Who are we?
The Canadian network of partnership-oriented research on philanthropy (PhiLab), previously called the Montreal Research Laboratory on Canadian philanthropy, was thought up in 2014 as part of the conception of a funding request by the NRCC partnership development project called “Social innovation, social change, and Canadian Grantmaking Foundations”. From its beginning, the Network was a place for research, information exchange and mobilization of Canadian foundations’ knowledge. Research conducted in partnership allows for the co-production of new knowledge dedicated to a diversity of actors: government representatives, university researchers, representatives of the philanthropic sector and their affiliate organizations or partners.
The project’s Hub is located in downtown Montreal, on the Université du Québec à Montréal (UQAM) campus.
The Network brings together researchers, decision-makers and members of the philanthropic community from around the world in order to share information, resources, and ideas.
PhiLab’s research partnership stance
Created in 2014, in the wake of partnership funding obtained by the National Research Council Canada (NRCC), the Network continues to conduct both action research and fundamental research activities on themes, questions, and issues related to the history and development of philanthropy in Canada, with comparisons to foreign philanthropy.
The stance adopted in conducting PhiLab’s activities is inspired by theoretical input from the first thinkers of the United States pragmatic approach and methodological developments proposed by the ATD Fourth World organization.
From pragmatism, we retain the idea that the reflection on and production of knowledge cannot be disassociated from the action and that action relies on the mobilization of reflection capacities and existing knowledge. According to this perspective, the stage of society’s development requires a close connection between “thought and action”.
Concretely, for the research world, this stance requires a close proximity with what John Dewey (1938) deems as the “public” of social inquiry. Just as concretely, for the world of action, this stance implies a committed and engaging exchange between the field actors and members of the scientific community. The product of this meeting – John Commons (1934) speaks of this combination in terms of social transactions – allows for the combining of and coproduction of knowledge and the combination of practices all the while paying a particular attention to power dynamics and their necessary termination. The idea is to work in the inclusivity of perspectives, points of view and interests without them being trivialized or overshadowed.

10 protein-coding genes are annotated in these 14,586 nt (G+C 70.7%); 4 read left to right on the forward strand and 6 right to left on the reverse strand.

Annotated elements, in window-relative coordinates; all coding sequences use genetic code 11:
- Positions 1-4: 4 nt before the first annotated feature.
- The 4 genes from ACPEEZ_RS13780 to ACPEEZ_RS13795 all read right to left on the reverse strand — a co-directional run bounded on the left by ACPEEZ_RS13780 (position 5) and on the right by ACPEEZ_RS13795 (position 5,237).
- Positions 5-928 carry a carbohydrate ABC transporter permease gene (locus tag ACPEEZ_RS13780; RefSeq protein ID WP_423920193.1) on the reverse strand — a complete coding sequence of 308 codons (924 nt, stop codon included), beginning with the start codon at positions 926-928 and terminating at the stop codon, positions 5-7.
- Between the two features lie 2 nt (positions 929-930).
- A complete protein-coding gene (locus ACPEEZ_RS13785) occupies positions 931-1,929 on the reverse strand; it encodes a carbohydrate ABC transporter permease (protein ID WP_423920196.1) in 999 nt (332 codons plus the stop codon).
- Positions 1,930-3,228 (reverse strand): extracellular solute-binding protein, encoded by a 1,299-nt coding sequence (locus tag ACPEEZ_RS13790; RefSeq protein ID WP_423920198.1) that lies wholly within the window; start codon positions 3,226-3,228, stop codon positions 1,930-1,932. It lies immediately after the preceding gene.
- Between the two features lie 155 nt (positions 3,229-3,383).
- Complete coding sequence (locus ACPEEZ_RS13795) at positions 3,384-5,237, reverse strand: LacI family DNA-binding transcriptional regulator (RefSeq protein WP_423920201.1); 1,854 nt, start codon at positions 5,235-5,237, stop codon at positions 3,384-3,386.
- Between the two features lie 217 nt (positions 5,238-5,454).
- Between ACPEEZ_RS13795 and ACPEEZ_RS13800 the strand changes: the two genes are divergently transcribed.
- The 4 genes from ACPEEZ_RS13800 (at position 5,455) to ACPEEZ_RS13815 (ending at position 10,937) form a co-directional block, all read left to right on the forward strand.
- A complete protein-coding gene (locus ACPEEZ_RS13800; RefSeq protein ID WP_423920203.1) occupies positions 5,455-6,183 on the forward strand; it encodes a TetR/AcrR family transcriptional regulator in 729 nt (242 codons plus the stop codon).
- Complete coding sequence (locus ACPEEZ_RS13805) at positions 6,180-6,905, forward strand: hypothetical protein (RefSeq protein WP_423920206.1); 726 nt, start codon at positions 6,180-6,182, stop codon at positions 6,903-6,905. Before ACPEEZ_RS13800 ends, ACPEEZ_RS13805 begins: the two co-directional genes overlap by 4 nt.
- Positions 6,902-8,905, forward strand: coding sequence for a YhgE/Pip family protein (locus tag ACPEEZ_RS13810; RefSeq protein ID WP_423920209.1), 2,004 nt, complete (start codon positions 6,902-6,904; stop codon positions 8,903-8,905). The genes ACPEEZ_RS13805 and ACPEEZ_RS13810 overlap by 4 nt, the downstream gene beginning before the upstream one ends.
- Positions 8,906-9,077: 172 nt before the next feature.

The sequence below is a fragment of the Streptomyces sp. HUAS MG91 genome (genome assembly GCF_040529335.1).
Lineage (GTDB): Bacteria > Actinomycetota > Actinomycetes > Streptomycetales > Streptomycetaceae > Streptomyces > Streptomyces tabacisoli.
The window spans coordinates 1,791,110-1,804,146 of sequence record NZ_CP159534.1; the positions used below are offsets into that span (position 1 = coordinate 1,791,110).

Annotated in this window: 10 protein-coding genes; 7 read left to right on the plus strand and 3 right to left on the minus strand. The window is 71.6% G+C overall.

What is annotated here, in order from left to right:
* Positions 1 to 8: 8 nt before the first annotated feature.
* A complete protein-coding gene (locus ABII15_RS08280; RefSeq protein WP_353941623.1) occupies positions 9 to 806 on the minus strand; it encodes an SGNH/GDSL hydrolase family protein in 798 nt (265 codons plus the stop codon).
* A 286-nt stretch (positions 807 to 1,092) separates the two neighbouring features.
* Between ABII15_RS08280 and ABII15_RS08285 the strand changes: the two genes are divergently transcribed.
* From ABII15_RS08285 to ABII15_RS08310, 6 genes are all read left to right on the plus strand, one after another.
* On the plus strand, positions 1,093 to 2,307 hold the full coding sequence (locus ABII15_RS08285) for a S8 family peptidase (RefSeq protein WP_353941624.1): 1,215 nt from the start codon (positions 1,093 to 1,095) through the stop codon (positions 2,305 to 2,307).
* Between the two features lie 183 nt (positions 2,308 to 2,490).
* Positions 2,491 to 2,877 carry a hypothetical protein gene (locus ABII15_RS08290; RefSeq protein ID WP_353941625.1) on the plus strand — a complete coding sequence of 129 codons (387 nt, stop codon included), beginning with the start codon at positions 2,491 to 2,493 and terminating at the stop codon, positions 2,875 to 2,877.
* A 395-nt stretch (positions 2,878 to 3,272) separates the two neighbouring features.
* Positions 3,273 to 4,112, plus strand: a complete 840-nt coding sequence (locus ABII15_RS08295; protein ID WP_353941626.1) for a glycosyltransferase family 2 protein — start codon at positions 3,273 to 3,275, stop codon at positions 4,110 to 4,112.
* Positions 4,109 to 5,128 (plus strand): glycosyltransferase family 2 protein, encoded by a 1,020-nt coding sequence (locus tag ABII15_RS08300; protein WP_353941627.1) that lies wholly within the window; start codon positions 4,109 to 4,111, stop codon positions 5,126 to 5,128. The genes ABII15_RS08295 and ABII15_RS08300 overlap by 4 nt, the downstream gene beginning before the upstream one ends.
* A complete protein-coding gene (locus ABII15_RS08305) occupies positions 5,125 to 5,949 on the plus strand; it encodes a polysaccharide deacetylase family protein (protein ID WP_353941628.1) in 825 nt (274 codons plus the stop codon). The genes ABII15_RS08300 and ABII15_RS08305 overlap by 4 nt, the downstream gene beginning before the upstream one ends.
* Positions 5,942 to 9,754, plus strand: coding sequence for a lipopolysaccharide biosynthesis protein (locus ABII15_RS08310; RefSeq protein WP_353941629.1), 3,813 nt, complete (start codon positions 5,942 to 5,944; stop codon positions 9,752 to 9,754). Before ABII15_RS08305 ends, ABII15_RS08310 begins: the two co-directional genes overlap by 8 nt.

Does this mean that every research or action in the field must imply the presence of researchers and actors? Not necessarily. Science, for example, has a particular mission, which includes the development of fundamental research, of research “with…”, as well as applied research. This mission thus asks the scientific community to have different workspaces with one, that of fundamental research, being mainly occupied by university researchers, to whom can be associated, on occasion, non-university researchers.
We devised PhiLab as a place where the scientific mission is utilized, as much in its fundamental, collaborative (with…) and applied dimensions. You will find on PhiLab’s website contributions from:
- researchers on issues of fundamental research;
- actors of the philanthropic sector (memoirs, position pieces) on issues that move them;
- and co-constructed contributions, thanks to a process of action research, collaborative research or of partnership-oriented research.
The following graphic illustrates the specificity zones and the overlapping between the three spaces of production of knowledge
Connaissances issues de la recherché fondamentale: Knowledge obtained from fundamental research
Connaissances coproduites: Coproduced knowledge
Connaissances generees par des acteurs non universitaires : Knowledge generated by non-university actors